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The Pirates Of Point Paradisio
About the Author: Buzz Dixon is a long time writer in TV animation, films, graphic novels, comic books, video games, short stories, and soon in novels for the YA market. His most notable credits are as one of the writers on the original G.I. Joe and Transformers series; the creator and packager of Serenity, the best selling Christian manga (not to be confused with the TV show); and as the writer of the Terminator 3 video game. He has short fiction published in Mike Shayne’s Mystery Magazine and National Lampoon.

“You’re in so much trouble.”

“Let me guess:  Your dad is a lawyer.”

“It’s three against one, your word against ours.”

“Only one way to find out, isn’t there? Call the harbor police and let them decide.”

He pulled his cell phone out, thumbed the 9 and the 1 then, with thumb poised, arched his eyebrow at us.

Did I mention we were naked and soaking wet?

Okay, so let me backtrack a bit and explain how we got there.

Point Paradisio is the most boring damn place on the planet.

I know, I know, you’re rolling your eyes here. How can a millionaires’ playground be boring?

’Cause millionaires aren’t teenage girls.

They want their privacy and security, so instead of a bridge we need to take a damn ferry across the marina to the mainland.

That’s like … an hour, y’know?

And the island itself hasn’t got much of anything. No cars except those stupid little electric golf carts.

Oh, yeah, a country club and a nine-hole golf course and tennis courts and wonderful ocean view and so damn boring!

Even as little kids—and by that I mean Shannon and Tiffany and me—Point Paradisio bored us out of our minds.

I guess that’s why we started stealing stuff.

We started around age five or six. Cute little girls, especially cute little girls with rich parents, can get away with murder, or in our case, petty larceny.

We’d shoplift candy from the island store or the club’s gift shop, and if they caught us we’d get a scolding but our parents paid for everything and besides, we never took more than a candy bar or a bracelet or some stupid little trinket.

I mean, we didn’t really need anything, right?

And if we really wanted something, all you had to do was ask Mom or Dad and bingo, there by the next delivery boat.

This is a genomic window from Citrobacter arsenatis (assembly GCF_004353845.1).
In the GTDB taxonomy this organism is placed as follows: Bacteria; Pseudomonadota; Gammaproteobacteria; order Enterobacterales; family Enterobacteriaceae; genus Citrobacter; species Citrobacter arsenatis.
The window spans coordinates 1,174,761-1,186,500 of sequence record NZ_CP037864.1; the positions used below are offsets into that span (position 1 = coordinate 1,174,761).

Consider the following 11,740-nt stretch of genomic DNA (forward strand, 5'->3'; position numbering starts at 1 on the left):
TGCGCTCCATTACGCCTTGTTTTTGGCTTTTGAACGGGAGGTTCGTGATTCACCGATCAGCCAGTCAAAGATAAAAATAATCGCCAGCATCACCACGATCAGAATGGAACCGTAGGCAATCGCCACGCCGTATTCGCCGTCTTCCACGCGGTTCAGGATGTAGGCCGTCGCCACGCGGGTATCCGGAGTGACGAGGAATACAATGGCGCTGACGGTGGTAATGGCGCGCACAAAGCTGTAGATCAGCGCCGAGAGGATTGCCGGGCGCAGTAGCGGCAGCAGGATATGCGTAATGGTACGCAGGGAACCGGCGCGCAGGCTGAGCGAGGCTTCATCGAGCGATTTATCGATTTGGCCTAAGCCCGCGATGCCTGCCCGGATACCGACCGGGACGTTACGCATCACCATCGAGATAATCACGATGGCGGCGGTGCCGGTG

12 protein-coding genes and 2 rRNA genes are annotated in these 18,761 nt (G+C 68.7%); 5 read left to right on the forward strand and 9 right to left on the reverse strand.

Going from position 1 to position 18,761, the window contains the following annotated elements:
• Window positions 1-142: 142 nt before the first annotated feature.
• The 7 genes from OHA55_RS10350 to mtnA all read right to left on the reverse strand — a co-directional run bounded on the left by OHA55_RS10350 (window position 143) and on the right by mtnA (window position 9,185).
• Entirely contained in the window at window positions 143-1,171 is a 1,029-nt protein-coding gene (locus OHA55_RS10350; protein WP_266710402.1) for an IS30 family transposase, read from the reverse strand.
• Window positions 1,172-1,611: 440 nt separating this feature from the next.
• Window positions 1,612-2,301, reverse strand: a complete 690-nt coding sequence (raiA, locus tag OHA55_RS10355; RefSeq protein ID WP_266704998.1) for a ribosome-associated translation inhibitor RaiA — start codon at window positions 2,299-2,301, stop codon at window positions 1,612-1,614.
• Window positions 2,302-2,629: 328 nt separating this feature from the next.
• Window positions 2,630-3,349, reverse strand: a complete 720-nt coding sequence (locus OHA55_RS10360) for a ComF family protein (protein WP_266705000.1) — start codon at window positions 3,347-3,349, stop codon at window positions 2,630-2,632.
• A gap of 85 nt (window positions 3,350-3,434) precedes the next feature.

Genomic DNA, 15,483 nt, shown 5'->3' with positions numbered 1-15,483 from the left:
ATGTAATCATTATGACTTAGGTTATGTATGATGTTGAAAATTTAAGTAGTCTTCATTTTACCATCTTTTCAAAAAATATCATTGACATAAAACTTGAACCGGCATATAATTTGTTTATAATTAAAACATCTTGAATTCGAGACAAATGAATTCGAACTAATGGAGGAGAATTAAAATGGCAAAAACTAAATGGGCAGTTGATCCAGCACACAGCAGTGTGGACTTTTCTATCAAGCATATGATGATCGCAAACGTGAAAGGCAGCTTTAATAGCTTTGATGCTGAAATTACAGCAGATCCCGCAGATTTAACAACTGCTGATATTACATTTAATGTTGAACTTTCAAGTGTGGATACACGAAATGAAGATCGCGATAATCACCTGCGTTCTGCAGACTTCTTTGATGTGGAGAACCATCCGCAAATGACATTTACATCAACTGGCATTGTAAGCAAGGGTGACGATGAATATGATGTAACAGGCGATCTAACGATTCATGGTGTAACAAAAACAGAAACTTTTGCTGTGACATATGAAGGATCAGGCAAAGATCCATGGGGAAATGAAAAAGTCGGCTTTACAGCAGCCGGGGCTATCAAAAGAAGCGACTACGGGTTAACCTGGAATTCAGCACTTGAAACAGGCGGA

Shannon started us. Shannon’s the troublemaker, she’s always the troublemaker.

She’s the one who cooked up our more organized thefts.

Why did we do it?

I told you, because Point Paradisio is b-o-r-i-n-g.

Yeah, yeah, yeah, we got TV and games and videos and can go to the beach any time, but you can only spend so many hours basking in the sun, right?

What about guys? Oh, please. Bad enough they’re all handsy, but we wouldn’t mind a little bit of handsy if they actually cared about us instead of: “Well, enough about me, what about you? What do you think of me?”

I mean, all the boys on this island act stupid, just like their fathers. All they want is to get their rocks off then go back to boating or golfing or whatever else they do.

Most of the other girls our age act stupid, too.

That’s why we didn’t mind stealing from them.

Shannon and Tiffany and I hung out since kindergarten because all the other kids on the island act stupid.

I guess we’d be the mean girl clique in one of my dad’s dumb teen movies, but we never picked on other kids.

We just ignored them.

Maybe about ten or so we started stealing stuff from our friends’ homes.

Let me put “friends” in quotes, okay?

These other kids attended our school or hung out the club, but we really weren’t friends friends, know what I mean?

I mean, our parents forced us to associate with them because they socialized with their parents, and it just felt easier to turn your brain off and smile and nod and say “oh, how cool” when a brain dead kid showed you the latest thing they bought.

They possess the attention span of a gerbil, know what I’m saying? They gloat about their latest expensive toy or jewelry and we’d steal it from them as soon as they turned their backs and they never missed it.

I mean, like, out of sight, out of mind, you know?

That’s no fun! You could rob them blind and unless you showed them what you stole, they’d never even realize it!

This story appears in our JAN 2019 Issue
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